Today the United Nations called on Nicaragua's government to investigate the crackdown on protests, saying that a number of the killings may have been "unlawful," reports AFP.
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The protests started in relation to social security reform last week, but are now tapping in to wider discontent with the president, now in his third term since being elected in 2007. Though Ortega announced a reversal in the policy which would have decreased pensions and increased payments by workers and employers, the streets show no signs of quieting down. In an editorial the opposition La Prensa said it's the first time the FSLN party has lost control of the streets.
Yesterday's protest, which occupied seven kilometers in Managua, was ignored by government supporting news channels, but broadcast by independent organizations, some of which have been censored since unrest began last week, reports EFE. Yesterday's march, called by the country's largest business lobby, COSEP, was however more peaceful than those of previous days, notes the Financial Times. And police stayed back from the crowds, according to Al Jazeera.
It was the largest protest so far in Managua, and was led by university students, who called for a release of demonstrators detained over the past week in addition to Ortega's resignation, reports Reuters. The Nicaraguan Center of Human Rights (CENIDH) said yesterday that 120 people had been arrested.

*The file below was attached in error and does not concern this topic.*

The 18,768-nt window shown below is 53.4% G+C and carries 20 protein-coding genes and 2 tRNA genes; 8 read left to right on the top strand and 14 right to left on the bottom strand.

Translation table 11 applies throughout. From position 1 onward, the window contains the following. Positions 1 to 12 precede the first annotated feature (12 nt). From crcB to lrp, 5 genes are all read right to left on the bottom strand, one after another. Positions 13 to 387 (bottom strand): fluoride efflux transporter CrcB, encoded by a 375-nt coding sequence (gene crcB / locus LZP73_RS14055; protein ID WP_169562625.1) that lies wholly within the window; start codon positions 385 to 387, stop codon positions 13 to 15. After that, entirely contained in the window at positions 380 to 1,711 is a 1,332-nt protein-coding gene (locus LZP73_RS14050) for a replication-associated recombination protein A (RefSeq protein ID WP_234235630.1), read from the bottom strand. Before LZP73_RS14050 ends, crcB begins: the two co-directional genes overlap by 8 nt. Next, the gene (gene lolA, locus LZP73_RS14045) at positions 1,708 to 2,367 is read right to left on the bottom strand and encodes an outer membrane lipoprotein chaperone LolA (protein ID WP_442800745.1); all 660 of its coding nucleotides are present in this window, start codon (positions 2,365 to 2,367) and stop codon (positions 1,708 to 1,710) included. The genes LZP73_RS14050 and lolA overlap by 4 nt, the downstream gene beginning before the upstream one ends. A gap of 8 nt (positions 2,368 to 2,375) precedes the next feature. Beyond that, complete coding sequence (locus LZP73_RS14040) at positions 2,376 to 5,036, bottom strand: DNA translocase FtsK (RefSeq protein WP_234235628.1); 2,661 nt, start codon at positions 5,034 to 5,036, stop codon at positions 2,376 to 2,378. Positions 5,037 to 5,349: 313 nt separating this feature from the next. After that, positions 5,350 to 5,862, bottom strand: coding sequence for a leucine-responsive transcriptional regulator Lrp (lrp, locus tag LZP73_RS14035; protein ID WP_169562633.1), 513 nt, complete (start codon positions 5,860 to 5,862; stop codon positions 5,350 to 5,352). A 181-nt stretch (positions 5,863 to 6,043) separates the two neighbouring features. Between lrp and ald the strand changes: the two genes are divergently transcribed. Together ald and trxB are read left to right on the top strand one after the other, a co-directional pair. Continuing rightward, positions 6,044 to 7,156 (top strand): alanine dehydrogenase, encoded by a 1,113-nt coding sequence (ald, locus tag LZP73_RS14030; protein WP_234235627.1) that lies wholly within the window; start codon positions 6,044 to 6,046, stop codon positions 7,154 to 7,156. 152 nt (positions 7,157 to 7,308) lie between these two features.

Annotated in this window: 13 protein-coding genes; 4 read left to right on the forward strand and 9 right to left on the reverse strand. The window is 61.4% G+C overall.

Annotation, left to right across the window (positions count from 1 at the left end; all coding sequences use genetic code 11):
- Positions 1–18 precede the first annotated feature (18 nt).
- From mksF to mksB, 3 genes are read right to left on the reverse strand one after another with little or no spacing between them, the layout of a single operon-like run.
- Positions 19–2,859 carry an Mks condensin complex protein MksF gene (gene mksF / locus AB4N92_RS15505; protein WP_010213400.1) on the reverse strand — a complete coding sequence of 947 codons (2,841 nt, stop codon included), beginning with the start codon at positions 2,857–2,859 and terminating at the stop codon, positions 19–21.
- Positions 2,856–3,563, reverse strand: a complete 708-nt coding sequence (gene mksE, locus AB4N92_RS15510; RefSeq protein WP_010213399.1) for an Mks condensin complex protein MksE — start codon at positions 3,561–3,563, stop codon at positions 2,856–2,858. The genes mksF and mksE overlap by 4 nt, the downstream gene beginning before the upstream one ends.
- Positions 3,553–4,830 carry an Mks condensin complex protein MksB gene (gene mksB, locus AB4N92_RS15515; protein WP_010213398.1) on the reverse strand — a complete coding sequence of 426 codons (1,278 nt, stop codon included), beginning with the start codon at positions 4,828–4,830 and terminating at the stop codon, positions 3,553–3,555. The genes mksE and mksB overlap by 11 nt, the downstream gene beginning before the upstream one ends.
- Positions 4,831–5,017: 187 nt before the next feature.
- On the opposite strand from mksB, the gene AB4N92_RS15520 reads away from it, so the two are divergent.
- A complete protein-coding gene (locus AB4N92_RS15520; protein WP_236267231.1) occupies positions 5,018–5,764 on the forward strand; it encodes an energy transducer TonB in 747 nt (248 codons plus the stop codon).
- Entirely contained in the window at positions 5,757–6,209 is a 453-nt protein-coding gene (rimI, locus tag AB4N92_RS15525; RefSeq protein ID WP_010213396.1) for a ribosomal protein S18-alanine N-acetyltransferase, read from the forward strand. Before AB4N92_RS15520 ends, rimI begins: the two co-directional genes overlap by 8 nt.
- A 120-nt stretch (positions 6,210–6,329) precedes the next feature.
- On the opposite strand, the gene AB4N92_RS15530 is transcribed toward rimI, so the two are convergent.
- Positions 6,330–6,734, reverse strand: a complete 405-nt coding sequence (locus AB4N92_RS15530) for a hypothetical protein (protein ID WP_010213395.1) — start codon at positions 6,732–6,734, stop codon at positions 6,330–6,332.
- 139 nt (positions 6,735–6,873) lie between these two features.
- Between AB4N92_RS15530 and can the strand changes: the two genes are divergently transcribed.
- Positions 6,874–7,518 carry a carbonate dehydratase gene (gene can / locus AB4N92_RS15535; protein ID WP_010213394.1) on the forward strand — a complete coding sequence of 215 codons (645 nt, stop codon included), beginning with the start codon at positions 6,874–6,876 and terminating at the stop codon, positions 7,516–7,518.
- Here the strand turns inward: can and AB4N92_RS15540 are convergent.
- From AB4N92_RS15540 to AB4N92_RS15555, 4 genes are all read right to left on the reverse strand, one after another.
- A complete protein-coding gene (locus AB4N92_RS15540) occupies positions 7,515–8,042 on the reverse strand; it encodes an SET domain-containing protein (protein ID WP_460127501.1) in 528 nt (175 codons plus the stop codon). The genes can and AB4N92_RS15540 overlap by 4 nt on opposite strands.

In an attempt to calm waters, Ortega and Murillo held a press conference promising to free those arrested, in order to create space for dialogue, reports AFP.
Yesterday's march ended at the Politechnical University campus, which has become a focal point of disturbances and clashes with security forces, report the Associated Press and Univisión. Late last night police raided the campus for the second night in a row, according to AFP. At least one person was killed in clashes there on Sunday night, reports El Confidencial.
In the midst of the ongoing unrest, the U.S. State Department ordered nonessential employees and all embassy family members to leave Nicaragua yesterday, a sign that Washington sees the situation as dangerously unstable according to the Miami Herald.
Yesterday Silvio José Báez, auxiliary bishop of Managua, tweeted that the sides remained too far apart to talk. “I see no conditions for any dialogue with the government of Nicaragua,” he posted. Over the weekend Ortega invited Catholic Church officials to participate in dialogue between the government and business leaders.
Gender-sensitive drug policies in Bolivia
- A new report by WOLA and the Andean Information Network focuses on the success of gender-focused initiatives to reduce prison populations in Bolivia. Together with poverty reduction and increased state support for mothers, these contributed to an 84 percent decrease in the number of women incarcerated for drug offenses between 2012 and 2017, write authors Kathryn Ledebur and Coletta Youngers. They also note that this is counter to the regional trend of increasing rates of incarceration for women on drug-related offenses.
Colombia accused of detaining social leaders